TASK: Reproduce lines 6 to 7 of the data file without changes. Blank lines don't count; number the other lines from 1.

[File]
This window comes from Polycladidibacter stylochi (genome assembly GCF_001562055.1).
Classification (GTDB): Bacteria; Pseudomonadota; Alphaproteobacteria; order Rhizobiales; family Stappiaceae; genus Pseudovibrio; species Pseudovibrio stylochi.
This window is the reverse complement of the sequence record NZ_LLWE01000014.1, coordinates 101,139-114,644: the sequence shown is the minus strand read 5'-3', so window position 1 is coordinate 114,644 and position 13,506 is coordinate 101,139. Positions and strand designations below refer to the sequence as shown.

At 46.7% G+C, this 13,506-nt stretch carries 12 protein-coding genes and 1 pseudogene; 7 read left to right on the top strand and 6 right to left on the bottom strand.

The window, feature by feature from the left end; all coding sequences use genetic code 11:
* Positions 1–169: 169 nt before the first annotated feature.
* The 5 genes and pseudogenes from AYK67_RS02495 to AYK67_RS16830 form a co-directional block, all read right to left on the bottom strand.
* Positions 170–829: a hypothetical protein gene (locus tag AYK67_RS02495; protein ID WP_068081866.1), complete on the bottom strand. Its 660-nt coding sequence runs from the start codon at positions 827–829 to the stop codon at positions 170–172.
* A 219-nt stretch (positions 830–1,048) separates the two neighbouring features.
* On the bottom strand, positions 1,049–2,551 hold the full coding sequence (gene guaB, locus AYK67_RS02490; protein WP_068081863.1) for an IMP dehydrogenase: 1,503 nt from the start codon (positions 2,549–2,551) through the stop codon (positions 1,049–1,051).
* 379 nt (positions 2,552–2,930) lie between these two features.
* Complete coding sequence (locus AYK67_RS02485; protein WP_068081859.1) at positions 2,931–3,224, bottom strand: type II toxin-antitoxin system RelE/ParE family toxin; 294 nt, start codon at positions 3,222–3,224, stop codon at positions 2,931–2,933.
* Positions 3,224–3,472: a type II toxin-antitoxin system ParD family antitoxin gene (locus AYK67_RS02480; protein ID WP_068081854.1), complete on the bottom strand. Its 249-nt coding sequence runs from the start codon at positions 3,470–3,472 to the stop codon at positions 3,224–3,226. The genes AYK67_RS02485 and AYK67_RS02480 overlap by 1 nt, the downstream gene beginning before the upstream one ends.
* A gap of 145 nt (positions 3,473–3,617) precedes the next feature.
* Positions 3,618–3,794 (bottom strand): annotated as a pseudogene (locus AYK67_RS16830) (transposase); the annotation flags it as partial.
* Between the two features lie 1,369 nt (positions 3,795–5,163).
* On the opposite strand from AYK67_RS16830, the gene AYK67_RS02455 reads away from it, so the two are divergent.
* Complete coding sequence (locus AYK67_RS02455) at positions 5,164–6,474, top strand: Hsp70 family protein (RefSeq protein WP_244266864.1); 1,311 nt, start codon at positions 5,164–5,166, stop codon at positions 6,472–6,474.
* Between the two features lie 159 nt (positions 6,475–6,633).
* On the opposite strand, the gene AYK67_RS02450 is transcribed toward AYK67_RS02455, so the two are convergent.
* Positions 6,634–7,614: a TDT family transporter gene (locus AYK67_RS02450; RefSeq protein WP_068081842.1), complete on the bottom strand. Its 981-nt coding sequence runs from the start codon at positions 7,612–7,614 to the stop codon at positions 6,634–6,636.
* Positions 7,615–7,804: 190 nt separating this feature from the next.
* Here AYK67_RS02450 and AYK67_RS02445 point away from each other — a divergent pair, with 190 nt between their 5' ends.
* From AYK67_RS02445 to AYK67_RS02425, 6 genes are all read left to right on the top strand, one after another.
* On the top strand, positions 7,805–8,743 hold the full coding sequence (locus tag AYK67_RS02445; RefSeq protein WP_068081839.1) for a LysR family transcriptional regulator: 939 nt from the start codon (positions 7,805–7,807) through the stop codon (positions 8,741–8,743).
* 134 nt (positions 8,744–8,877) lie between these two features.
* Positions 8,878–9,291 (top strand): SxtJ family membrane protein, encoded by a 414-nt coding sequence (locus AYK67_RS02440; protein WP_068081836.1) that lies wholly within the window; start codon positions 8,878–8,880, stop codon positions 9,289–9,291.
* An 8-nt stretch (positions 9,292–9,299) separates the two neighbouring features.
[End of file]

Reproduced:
* Positions 1–169: 169 nt before the first annotated feature.
* The 5 genes and pseudogenes from AYK67_RS02495 to AYK67_RS16830 form a co-directional block, all read right to left on the bottom strand.